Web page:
Brazilian Jiu Jitsu is possibly the premier ground-fighting martial art. Made famous by Royce Gracie in the early UFCs in the mid-1990's, it specializes in submission grappling when both fighters are on the ground. Techniques include positional control and submissions such as chokes and arm locks.
In 1914, Japanese Jiu-Jitsu champion Esai Maeda migrated to Brazil, where he was instrumental in establishing a Japanese immigrant community. His efforts were aided by Gastão Gracie, a Brazilian scholar and politician of Scottish descent. As a statement of his gratitude for Gracie's assistance, Maeda taught the Brazilian's oldest son Carlos the essential secrets of the ancient martial arts technique.
In 1925, Carlos and his brothers opened their first jiu-jitsu academy, and Gracie Jiu-Jitsu was born in Brazil.
At this point, the base of techniques in BJJ was similar to those in Kano's Judo academy in Japan. As the years progressed, however, the brothers (notably Carlos and Helio) and their students refined their art via brutal no-rules fights, both in public challenges and on the street. Particularly notable was their willingness to fight outside of weight categories, permitting a skilled small fighter to attempt to defeat a much larger opponent.
They began to concentrate more and more on submission ground fighting, especially utilizing the guard position. This allowed a weaker man to defend against a stronger one, bide his time, and eventually emerge victorious.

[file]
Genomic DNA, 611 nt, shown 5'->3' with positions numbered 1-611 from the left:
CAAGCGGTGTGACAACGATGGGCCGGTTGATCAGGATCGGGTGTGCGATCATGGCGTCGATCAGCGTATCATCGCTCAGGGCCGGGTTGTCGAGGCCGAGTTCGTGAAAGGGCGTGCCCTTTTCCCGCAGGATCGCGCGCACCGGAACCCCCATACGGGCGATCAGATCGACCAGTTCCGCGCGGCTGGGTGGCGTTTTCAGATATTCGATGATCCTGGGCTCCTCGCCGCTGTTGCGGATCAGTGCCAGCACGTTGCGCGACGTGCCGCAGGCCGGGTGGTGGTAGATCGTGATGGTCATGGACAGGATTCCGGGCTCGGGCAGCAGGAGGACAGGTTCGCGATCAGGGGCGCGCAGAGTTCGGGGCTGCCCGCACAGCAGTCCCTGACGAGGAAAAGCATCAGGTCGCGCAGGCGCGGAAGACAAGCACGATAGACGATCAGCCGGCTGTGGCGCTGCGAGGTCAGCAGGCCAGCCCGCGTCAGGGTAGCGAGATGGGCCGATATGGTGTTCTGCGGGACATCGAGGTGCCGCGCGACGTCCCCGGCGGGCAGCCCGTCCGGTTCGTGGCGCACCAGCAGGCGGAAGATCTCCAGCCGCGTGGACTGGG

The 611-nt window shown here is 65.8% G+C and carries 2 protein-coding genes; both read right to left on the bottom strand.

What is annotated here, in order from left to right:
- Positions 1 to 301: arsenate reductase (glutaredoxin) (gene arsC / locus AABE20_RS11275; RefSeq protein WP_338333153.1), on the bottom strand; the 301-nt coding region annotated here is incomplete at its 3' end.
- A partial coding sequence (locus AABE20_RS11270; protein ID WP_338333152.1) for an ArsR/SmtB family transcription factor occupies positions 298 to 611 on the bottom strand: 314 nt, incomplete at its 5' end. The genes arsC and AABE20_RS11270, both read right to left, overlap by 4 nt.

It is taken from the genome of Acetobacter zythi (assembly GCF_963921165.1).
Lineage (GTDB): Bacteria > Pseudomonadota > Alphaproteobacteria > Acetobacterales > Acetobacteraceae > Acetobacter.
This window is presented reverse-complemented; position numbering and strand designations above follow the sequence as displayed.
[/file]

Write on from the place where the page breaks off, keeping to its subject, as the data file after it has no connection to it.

In the 1970's, the undisputed jiu-jitsu champion in Brazil was Rolls Gracie. He had taken the techniques of jiu-jitsu to a new level. Although he was not a large man, his ability to apply leverage using all of his limbs was unprecedented. At this time the techniques of the open guard and its variants (spider guard, butterfly guard) became a part of BJJ. Rolls also developed the first point system for jiu-jitsu only competition.
The competitions required wearing a gi, awarded points (but not total victories) for throws and takedowns, and awarded other points for achieving different ground positions (such as passing an opponent's guard). After Rolls' death in a hang-gliding accident, Rickson Gracie became the undisputed (and undefeated!) champion, a legend throughout Brazil and much of the world. He has been the exemplar of Brazilian Jiu-Jitsu technique for the last two decades, since the early 1980's, in both jiu-jitsu competition and no-rules MMA competition.
Gracie Barra main academy is in Rio. It is very famous around the world for growing and nurturing top fighters like Renzo Gracie, Ryan Gracie, Marcio Feitosa, Machado Brothers, Nino, Roleta, Pedepano, Roger Gracie and many others.. We have so many big names and good Jiu-Jitsu players from that school.